Monday, June 24, 2013

Bloodsuckers

Boyne shale at the PVPP.
We went back to Pembina Valley Provincial Park on Monday to look for shale outcrops, and while we met with some success, we mostly found a whole bunch of mosquitoes and woodticks instead. However, we did locate some neat Boyne shale outcrops, including some with iron content, as well as a weird-looking pyrite formation (found by Aaron) and a mosasaur vertebra (discovered by Eric). The backbone is particularly interesting because it's only the second local mosasaur ever found in the Boyne, which represents a time period where sharks like Cretoxyrhina are currently thought to have been more dominant in our part of the Western Interior Seaway. It had been washed down a creek bed and was weathered to the point of resembling a Pembina fossil in its coloring (we've got lots of those, but was determined to be from the Boyne after Joe (our paleontologist) tested it for calcium content by exposing it to hydrochloric acid. Unfortunately, any other bones from that particular mosasaur have likely been washed to random spots downstream (if they were ever fossilized in the first place).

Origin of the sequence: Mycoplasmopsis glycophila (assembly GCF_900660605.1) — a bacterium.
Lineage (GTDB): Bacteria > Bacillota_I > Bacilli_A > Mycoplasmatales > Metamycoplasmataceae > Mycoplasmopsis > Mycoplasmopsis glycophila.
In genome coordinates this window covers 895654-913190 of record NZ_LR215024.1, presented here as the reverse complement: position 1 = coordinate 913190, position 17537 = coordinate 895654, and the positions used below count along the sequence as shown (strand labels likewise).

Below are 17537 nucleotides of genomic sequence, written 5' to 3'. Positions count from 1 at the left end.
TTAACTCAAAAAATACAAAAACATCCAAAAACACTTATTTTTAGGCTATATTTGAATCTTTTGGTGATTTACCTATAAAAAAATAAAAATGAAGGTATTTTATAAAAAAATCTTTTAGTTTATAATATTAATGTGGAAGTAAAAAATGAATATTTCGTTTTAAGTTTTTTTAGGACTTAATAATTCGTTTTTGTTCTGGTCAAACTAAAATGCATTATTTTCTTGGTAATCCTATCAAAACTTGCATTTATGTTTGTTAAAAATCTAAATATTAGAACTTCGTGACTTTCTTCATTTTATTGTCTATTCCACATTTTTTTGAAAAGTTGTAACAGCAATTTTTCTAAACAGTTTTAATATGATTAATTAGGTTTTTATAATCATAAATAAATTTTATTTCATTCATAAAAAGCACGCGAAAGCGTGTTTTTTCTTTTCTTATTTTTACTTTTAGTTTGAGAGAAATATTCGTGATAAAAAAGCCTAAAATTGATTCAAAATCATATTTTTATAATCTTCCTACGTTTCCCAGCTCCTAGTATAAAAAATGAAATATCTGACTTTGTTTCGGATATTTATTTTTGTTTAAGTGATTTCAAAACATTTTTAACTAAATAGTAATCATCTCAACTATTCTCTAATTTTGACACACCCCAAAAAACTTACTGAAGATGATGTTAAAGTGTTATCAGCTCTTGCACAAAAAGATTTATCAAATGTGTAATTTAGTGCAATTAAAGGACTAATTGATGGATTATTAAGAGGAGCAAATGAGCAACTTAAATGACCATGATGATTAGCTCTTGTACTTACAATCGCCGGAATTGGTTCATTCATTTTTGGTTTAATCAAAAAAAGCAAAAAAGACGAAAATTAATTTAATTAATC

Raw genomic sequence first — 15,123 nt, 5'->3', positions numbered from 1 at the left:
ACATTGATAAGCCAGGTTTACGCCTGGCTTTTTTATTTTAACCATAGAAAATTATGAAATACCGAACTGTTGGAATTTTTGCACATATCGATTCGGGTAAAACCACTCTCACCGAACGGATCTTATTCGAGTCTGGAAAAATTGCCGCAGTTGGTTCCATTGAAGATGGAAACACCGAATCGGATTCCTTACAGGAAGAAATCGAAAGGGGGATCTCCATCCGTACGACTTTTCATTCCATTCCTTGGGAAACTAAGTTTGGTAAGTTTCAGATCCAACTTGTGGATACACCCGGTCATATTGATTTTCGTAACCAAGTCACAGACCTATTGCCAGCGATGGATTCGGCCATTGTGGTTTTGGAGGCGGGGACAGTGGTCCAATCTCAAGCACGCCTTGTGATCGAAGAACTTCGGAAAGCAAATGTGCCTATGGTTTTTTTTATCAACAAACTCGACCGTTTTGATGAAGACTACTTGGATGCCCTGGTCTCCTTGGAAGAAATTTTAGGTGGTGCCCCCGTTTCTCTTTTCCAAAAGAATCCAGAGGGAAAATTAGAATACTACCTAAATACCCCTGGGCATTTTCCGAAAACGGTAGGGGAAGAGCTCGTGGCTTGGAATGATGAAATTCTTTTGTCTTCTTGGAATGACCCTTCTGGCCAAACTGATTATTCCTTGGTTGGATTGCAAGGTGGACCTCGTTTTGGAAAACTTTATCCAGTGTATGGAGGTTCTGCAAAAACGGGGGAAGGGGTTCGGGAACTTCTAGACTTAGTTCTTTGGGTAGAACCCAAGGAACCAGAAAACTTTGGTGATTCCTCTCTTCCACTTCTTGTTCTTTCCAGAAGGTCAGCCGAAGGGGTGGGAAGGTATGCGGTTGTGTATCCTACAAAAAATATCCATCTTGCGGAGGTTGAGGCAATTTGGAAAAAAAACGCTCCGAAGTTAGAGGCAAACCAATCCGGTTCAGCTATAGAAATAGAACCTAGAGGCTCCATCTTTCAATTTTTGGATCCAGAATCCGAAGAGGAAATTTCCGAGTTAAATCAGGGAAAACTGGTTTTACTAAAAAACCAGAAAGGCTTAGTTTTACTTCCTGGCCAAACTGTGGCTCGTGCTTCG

Augen texture at the PVPP.

Our first two-day tour of the season occurred on Tuesday and Wednesday! Here's a shout-out to Ally Chernoff, who uncovered a number of mosasaur ribs, teleost (fish) teeth, and some more obscure fossils that we have yet to identify. From all the Field Techs, we really enjoyed digging for fossils with you in the field and we hope you had a great time. If any of you other readers would like to hunt for fossils with us, now's the time to schedule a tour since the weather's starting to really heat up, so don't wait! There's some cool stuff just waiting for you to uncover it at the CFDC.
Our awesome fort.



Matt Remple
Field Tech

Wednesday, June 19, 2013

The Cretaceous Seafloor

Diorama
Creatures of the Western Interior Seaway.